The Relative (Un)Importance of Genesis 3

A traditional interpretation of Genesis according to classical Christian theology places great emphasis on a schism between humanity before and after the events in Genesis 3. Traditionally regarded as “the Fall,” these events help to motivate what classical Christianity has long emphasized as the Bible’s own storyline, one for which the cross is the next major event of history—creation, Fall, redemption. This is a common interpretive tradition, one whose greatest support base are those interpretive communities primarily influenced by Christian creeds and systematic theological categories (e.g. Scripture, God, man, sin, salvation, the church).

Within this very broad frame of reference—creation, Fall, and redemption—much weight is placed on the events of Genesis 3. They belong to a plane of significance shared by only two or three other events in history: creation, the cross/empty tomb, and the return of Christ. Does the book of Genesis understand the events of chapter 3 to be as significant to human history as the events of chapters 1 & 2, not equal to any other event that unfolds in the book itself (or, for that matter, the Hebrew Bible)? I do not believe it does.

A recently published monograph by Matthew Thomas on the toledot (oft. translated “generations”) formula in the book of Genesis may help to emphasize the problem as I see it. A relatively stable formula, “These are the generations of . . .” (. . . אלה תלדת) occurs 11 times in the book of Genesis, dividing the book into 10 different sections (if we combine Esau’s two toledot sections, 36:1-8 with 36:9-37:1). According to Thomas, it is significant whether or not the syntax of the toledot formula is independent or dependent (i.e. whether or not the demonstrative pronoun “these” (אלה) is proceeded by a conjunction (ו) or not). Five of the formulas are independent, and they serve as headings of major units which, in his own words, “drive the structure for the book as a whole.” He provides the following chart to illustrate his observations:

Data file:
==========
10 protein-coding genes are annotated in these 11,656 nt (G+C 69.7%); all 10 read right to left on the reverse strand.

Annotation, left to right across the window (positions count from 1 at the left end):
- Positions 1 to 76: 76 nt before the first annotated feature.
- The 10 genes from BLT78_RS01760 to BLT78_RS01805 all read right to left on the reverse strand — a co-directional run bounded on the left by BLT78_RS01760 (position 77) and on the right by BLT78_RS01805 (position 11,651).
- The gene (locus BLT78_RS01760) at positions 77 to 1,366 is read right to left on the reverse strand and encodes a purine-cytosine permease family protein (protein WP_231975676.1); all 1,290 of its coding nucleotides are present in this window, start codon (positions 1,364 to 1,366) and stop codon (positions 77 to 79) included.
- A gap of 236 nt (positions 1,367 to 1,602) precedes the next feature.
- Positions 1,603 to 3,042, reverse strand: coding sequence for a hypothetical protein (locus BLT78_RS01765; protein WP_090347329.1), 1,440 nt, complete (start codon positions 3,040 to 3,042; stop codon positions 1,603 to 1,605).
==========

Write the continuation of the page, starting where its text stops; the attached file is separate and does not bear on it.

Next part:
The five independent toledot are significant for the trajectory of the Genesis narrative. According to Thomas, “a pattern of a narrowing of focus emerges as in each generation the reader’s attention is drawn toward one descendant.” One of the interesting aspects of this pattern of narrowing is how relatively insignificant “the Fall” is for developing the story. The events of chapter 3 are of no greater significance (and arguably less significant) than the events of chapters 6-9 for developing the story. Genesis does not recognize a transition from a pre-fallen to a fallen humanity, but rather from creation (toledot of the heavens and earth), to humanity (toledot of Adam), to righteous humanity (toledot of Noah), to Semites (toledot of Shem), to Israel (toledot of Jacob).

Genesis tells the story about the beginning of Israel, beginning with the broadest frame of reference possible, the heavens and the earth. Eventually, it arrives at the eponymous ancestor, Jacob/Israel, and his twelve sons, the eponymous ancestors of the tribes of Israel. Biblical theologians will do well to recognize the narrative structure of the book of Genesis, those things which receive greater emphasis in the text or which promote the progression of the narrative, and to emphasize these. While “the Fall” will remain paramount to classical articulations of the Christian faith, the events of Genesis 3 simply are not as significant for the story that Genesis is trying to tell. Biblical theologians must follow a different path.

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2 thoughts on “The Relative (Un)Importance of Genesis 3

  1. ISTM that it is intended to explain:

    * why snakes have no legs
    * why snakes bite
    * why people fear snakes
    * why people kill snakes
    * why we wear clothes
    * the origin of domination and submission, desire and BDSM
    * the origin of conscience
    * the origin of the menstrual cycle and cramps
    * why we have to work (and work hard) for a living
    * why we get sick and die

    If I’m not mistaken, Judaism tended to see the intermarriage of the sons of the god(s) with the daughters of men as more of an indication of why people are so darned evil. The Book of Enoch belabors this, giving names to the angels, and describing how the different ones taught different evil “devices” to the people. Of course, like the first story, the dangerous beauty called “woman” is to blame for their downfall.

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